Truckers says ex-employers engaged in conspiracy to avoid paying government fees

By Nicholas Malfitano | Mar 17, 2017

PHILADELPHIA – A pair of truck drivers have sued their former places of business and members of their management, claiming they acted in concert to circumvent federal government regulations and avoid paying government-related taxes and fees.

Plaintiffs Anthony DiGiglio and Dorson Hess filed suit on March 8 in the U.S. District Court for the Eastern District of Pennsylvania, versus defendants U.S Xpress Enterprises, Inc., Pratt Industries, Inc., Wayne Osborne, David Tomsheck, Donita Kemerer, Christine Doe, Fayedra Powell and Christian Westgate.

“Plaintiffs were truck drivers at defendant U.S. Xpress’ outsourced location and roles included delivering and picking up products and plaintiffs had contracts for employment whereby if plaintiffs performed legal truck driving assignments correctly, plaintiffs would receive additional assignments and associated agreed-upon income and related benefits,” the complaint says.

The litigation alleges defendants Osborne, Tomsheck, Kemerer, Doe, Powell, and Westgate encouraged them to “turn off and/or modify data associated with their Personal Driver Login I.D.s and/or to alter driver tech/sat com driver hour information in order to simulate that plaintiffs were driving less hours than they were actually driving and thereby fraudulently verifying driving hours and underreporting transmitted hours to the DOT and other government agencies.”

The lawsuit claims the defendants, for their own monetary benefit, deliberately falsified trip sheets, bills of lading, scale tickets, time sheets and pay stubs.

“Plaintiffs were also encouraged and forced to sign fraudulent bills of lading that testified to particular weights of trucks and cargoes when trucks were never weighed so plaintiffs and other employees of defendant U.S. Xpress and defendant Pratt never had any knowledge of the actual weight of their trucks,” the suit says.

“Plaintiffs were threatened with fewer hours and driving assignments, being put on medical leave without pay in retaliation for complaining and to deprive plaintiffs of all employment prospects, and left out on the highway without accommodation if they did not comply with the coercion of all defendants,” the complaint further alleges.

The suit mentions other violations like a lack of pre-trip and post-trip inspections, (which are mandated inspections to determine the roadworthiness of trucks, faulty equipment, engine warnings which were ignored and cracked windshields, all to allegedly save defendants U.S. Xpress and Pratt money and avoid the payment of government fines and other fees.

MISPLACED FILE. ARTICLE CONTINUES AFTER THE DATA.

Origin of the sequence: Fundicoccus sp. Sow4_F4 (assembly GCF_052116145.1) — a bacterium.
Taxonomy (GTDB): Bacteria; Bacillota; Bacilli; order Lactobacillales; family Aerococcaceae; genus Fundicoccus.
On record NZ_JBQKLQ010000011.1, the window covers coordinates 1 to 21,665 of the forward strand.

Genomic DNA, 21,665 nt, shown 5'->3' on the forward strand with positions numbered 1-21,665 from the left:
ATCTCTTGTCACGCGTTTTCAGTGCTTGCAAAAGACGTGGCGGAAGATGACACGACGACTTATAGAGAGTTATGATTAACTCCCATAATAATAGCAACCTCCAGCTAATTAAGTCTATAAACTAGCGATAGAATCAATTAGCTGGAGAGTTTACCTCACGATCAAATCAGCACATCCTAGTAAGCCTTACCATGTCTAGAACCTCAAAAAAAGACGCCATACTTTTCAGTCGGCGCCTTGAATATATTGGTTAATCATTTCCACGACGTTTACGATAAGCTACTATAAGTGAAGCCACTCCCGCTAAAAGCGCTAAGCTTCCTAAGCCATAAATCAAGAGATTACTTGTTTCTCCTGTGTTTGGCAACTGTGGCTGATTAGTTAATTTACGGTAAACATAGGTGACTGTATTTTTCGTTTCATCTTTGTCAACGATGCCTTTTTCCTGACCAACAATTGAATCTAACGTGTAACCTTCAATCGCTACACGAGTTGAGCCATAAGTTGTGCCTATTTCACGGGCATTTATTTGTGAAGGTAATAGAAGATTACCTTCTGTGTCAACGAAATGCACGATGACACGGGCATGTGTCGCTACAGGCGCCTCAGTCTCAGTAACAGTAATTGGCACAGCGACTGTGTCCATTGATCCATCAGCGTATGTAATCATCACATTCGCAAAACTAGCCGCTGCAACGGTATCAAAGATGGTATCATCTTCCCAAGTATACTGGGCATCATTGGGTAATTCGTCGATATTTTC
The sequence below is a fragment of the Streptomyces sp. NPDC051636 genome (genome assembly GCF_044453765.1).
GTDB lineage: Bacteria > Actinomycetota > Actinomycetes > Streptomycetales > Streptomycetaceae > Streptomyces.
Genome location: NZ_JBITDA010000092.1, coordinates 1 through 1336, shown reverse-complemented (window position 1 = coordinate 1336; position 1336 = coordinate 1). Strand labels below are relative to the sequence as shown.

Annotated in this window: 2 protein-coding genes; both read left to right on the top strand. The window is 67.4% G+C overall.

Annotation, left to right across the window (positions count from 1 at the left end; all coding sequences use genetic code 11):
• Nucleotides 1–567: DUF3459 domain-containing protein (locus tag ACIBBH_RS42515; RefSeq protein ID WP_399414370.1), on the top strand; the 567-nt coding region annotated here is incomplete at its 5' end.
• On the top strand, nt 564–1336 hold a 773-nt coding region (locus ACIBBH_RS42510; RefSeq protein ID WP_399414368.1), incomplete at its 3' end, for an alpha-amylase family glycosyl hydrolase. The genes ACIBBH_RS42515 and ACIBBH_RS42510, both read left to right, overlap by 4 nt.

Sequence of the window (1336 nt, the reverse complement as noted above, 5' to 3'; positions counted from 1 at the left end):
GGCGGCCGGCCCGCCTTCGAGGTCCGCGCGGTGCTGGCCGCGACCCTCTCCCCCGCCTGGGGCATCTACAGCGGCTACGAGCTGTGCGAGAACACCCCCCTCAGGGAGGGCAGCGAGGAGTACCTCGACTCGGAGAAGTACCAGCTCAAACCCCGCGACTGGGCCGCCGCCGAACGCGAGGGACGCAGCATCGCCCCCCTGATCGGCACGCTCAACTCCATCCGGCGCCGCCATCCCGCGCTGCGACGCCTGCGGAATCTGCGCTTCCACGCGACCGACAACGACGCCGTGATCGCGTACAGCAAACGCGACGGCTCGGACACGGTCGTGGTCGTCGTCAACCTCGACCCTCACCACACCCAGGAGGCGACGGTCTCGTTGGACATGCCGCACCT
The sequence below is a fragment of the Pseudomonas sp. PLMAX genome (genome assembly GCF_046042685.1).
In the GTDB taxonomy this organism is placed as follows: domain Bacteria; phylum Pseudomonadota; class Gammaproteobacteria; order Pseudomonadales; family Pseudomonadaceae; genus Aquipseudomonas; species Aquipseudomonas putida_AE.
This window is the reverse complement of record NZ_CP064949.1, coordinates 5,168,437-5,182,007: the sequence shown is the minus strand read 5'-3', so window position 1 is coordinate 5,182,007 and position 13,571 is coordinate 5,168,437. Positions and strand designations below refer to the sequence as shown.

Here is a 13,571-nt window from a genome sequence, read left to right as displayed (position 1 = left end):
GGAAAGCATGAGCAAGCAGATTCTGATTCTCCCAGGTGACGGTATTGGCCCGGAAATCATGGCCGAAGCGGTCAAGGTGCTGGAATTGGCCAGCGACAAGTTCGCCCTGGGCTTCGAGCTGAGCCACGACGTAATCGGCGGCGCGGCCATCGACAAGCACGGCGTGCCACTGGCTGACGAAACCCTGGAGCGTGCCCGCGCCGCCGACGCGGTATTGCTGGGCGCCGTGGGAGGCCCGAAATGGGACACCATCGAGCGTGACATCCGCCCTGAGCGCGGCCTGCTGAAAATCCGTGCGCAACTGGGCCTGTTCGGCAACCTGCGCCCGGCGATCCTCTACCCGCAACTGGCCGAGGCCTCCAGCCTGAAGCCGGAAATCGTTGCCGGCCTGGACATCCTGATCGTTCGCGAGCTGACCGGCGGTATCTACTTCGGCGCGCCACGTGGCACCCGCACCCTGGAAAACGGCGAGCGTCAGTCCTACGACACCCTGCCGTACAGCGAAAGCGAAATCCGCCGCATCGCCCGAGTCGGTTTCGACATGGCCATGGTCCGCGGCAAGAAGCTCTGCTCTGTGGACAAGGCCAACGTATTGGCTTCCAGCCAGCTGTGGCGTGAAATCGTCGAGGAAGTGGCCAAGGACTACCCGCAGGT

“By violating these regulations on a daily basis with approximately 20 drivers in plaintiffs’ site alone, defendants U.S. Xpress and Pratt have to this point avoided paying substantial taxes to the U.S. Treasury, the DOT, and other government agencies and have gained a fraudulent competitive advantage over law-abiding competitors,” the suit says.

The plaintiffs say they complained to direct managers about these practices, but were allegedly told to go about their business or they would be in danger of losing their assignments and/or jobs.

Per the complaint, DiGiglio received less assignments resulting in his 18-month employment tenure with U.S. Xpress ending and Hess was forced to resign for that same reason.

The plaintiffs further claim to possess “extensive written communication that will prove that defendant U.S. Xpress’s managerial structure sought and continues to seek to avoid costs associated with adherence to DOT and other regulations and to avoid paying appropriate taxes and toll fees for its vehicles”, a practice they say will not change until they were found out.

For a count of RICO civil conspiracy on the part of all case defendants, the plaintiffs are seeking the following relief: An amount equal the amount of damages against all defendants, including double and triple damages, attorneys’ fees, expert fees, court costs and disbursements, other and further relief as the Court deems just and proper, plus punitive damages.

The plaintiffs are represented by of Stephen Thomas O’Hanlon of The O’Hanlon Law Firm, in Philadelphia.

The defendants have not yet secured counsel, according to court records.

U.S. District Court for the Eastern District of Pennsylvania case 2:17-cv-01039

From the Pennsylvania Record: Reach Courts Reporter Nicholas Malfitano at

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